How Indians plan their retirement, in 5 charts | Mint

How Indians plan their retirement, in 5 charts

Better financial literacy, increased access to financial advisors, and normalized discussions on money matters could improve retirement planning, especially in rural areas  (Photo: iStock)
Better financial literacy, increased access to financial advisors, and normalized discussions on money matters could improve retirement planning, especially in rural areas  (Photo: iStock)


Indians, across income groups and geographies, have a long way to go when it comes to financially securing themselves for a comfortable retirement, suggests a new survey by Sambodhi Research and pinBox Solutions

Most Indians (52%) expect their children to provide them financial stability when they get old, with 28% yet to start saving for retirement, a new survey has found. Rural Indians know less of old-age financial planning needs, and also save less, often due to uncertain income flows, found the ‘Digital and Financial Inclusion Barometer’ survey by Sambodhi, a research group, and pinBox Solutions, a global digital micro-pension inclusion platform. Better financial literacy, increased access to financial advisors, and normalized discussions on money matters could improve retirement planning, especially in rural areas, experts said.

1. Savings pattern

One’s savings pattern is shaped by several factors, such as where they live and how much they earn. Around 55% of urban respondents prefer to save monthly, but this tendency reduces for poorer cohorts. Those earning less than 50,000 a year are nearly as likely to save monthly (31%) as to save “as and when they can" (29%).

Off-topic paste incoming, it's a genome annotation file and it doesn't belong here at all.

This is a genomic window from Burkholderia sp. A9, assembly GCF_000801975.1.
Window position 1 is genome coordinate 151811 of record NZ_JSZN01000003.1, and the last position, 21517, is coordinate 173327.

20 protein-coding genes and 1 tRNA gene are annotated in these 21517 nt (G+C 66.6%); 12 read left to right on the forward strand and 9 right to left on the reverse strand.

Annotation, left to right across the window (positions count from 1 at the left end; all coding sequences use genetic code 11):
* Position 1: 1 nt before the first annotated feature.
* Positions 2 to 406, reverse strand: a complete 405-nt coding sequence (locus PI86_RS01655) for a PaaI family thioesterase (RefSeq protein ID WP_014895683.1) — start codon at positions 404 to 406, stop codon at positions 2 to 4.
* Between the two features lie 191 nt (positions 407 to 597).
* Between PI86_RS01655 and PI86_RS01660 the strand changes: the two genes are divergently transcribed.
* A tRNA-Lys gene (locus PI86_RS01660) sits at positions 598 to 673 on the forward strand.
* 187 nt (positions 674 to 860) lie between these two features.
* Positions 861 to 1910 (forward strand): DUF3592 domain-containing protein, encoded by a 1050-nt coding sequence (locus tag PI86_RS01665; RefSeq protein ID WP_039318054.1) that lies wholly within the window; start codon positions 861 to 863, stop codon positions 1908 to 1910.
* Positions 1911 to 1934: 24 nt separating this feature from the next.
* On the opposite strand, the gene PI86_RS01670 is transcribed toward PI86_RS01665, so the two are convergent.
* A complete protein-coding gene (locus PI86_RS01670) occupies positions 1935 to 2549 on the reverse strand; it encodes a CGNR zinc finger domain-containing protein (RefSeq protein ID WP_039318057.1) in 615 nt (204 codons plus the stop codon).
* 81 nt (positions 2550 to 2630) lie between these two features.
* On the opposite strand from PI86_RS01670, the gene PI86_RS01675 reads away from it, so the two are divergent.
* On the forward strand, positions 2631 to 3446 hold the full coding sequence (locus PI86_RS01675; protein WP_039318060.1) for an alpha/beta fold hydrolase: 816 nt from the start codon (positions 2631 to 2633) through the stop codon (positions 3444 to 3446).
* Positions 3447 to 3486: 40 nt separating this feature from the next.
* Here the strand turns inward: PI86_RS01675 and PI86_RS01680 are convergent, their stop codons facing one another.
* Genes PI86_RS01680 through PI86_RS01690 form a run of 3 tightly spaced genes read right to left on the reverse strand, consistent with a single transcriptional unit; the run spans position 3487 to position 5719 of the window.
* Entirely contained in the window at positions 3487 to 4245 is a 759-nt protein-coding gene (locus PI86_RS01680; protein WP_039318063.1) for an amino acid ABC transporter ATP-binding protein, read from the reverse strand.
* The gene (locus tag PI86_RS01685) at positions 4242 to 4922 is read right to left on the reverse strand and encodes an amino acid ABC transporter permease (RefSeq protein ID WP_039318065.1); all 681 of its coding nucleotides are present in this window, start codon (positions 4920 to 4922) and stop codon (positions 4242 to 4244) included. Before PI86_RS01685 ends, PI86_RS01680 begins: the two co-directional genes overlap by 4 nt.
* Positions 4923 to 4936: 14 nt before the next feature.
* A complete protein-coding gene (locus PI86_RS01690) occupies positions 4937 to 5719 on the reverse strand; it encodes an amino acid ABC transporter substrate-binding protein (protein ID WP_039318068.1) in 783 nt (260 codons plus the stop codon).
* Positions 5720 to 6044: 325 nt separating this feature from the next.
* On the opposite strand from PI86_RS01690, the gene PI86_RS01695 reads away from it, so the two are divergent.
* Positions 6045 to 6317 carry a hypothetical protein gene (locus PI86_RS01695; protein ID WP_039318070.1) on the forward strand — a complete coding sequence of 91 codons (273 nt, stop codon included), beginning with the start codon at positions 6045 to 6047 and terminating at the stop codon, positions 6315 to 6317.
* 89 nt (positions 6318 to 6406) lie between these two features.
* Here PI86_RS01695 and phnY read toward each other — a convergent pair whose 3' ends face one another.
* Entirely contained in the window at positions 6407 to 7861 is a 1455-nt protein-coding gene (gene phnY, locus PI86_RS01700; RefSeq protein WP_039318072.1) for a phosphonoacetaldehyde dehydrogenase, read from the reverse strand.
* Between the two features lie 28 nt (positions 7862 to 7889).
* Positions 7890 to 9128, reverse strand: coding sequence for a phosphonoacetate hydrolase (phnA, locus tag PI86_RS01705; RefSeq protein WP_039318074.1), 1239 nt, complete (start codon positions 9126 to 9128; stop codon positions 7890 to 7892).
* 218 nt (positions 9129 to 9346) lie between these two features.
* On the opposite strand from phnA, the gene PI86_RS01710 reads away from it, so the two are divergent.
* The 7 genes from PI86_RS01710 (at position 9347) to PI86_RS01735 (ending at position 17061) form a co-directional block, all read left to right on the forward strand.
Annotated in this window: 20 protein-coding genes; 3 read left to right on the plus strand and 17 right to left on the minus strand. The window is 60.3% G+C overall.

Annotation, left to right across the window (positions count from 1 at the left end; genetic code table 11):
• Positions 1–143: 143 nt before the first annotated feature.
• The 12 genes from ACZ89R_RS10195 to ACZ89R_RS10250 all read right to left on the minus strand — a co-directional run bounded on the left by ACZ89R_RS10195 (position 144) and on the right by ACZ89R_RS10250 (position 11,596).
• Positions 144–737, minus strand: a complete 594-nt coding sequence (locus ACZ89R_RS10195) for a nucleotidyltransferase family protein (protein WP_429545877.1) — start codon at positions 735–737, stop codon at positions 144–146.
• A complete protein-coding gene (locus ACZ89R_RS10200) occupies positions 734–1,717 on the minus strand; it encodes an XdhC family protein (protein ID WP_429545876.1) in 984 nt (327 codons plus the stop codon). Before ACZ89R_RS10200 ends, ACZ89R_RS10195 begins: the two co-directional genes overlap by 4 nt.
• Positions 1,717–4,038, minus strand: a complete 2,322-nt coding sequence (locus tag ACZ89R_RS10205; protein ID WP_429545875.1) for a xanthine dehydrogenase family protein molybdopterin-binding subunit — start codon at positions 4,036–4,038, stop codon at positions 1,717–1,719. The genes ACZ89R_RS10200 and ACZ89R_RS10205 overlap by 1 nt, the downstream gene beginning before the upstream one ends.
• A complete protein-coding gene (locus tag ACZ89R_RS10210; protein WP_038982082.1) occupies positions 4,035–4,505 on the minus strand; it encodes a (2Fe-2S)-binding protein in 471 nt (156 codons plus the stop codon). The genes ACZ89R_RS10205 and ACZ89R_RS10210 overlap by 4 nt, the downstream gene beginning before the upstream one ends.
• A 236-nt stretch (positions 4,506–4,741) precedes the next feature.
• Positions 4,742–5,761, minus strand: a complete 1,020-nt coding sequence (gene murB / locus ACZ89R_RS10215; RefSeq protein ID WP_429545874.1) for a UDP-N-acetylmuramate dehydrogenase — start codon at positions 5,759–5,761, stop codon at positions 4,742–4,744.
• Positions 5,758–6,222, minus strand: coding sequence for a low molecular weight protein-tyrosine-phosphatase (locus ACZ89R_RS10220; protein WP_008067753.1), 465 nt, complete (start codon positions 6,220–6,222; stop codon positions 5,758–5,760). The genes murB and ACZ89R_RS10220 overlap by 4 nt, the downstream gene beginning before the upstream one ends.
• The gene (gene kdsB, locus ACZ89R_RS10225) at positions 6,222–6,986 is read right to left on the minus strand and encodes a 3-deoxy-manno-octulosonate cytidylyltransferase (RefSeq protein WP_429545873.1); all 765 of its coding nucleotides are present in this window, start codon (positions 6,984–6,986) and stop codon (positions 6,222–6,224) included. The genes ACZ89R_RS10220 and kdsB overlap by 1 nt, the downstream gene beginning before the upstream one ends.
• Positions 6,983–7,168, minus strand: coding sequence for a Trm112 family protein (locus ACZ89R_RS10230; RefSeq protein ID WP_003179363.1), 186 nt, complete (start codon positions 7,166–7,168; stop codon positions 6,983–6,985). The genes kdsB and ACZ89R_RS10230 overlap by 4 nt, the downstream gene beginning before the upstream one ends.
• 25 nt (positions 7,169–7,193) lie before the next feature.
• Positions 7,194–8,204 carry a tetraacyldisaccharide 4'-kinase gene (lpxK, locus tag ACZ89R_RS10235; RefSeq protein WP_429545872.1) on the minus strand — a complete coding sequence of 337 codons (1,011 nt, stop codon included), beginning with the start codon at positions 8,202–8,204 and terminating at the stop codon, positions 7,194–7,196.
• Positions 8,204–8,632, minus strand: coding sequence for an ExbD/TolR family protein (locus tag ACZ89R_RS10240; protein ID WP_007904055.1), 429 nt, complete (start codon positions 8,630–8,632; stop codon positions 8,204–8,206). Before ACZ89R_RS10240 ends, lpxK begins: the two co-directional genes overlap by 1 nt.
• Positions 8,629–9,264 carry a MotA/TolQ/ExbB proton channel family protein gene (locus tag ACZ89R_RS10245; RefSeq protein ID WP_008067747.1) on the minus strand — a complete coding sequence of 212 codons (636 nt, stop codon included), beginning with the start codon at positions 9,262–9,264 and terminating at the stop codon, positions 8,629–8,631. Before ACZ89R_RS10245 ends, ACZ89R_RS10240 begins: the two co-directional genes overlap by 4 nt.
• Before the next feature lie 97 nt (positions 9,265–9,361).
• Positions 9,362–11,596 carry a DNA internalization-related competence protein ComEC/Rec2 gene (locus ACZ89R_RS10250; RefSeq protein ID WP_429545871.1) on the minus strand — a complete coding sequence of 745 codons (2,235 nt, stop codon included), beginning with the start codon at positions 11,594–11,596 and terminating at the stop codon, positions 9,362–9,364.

Rural Indians’ preference is split between saving monthly (38%) and as and when they can (39%). Those earning less than 50,000 a year are highly likely to be saving as and when they can (87%), while just 4% save monthly.

This can be explained by the prevalent nature of incomes. Most urban people tend to earn on a monthly basis (71%), while rural earnings are split across seasonal (31%), monthly (27%), and daily (24%), the survey found.

The survey was the first in a longitudinal series, and had 12,167 respondents, 65% of whom were in urban areas.

2. Self-reliance vs children

Most urban groups, across ages, largely believe (65%) they will have adequate savings for their old age, though this belief declines for poorer respondents. Yet, urban Indians are also highly likely (56%) to see children as their financial support system for the future. Both trends are more pronounced in older people (above 35) in all income categories.

Around 52% of the urban respondents aged 18-35 expect their children to take care of them when they turn old, while the same is true for 60% among the older group.

Among rural Indians, the confidence in one’s own savings is markedly lower (50%) than in their urban counterparts. In the lowest income group, fewer than one-third rural people express such confidence. However, this does not make rural respondents any more reliant on their children for their old age: rather, in some demographics, they are far less likely to do so than their urban counterparts despite constrained incomes.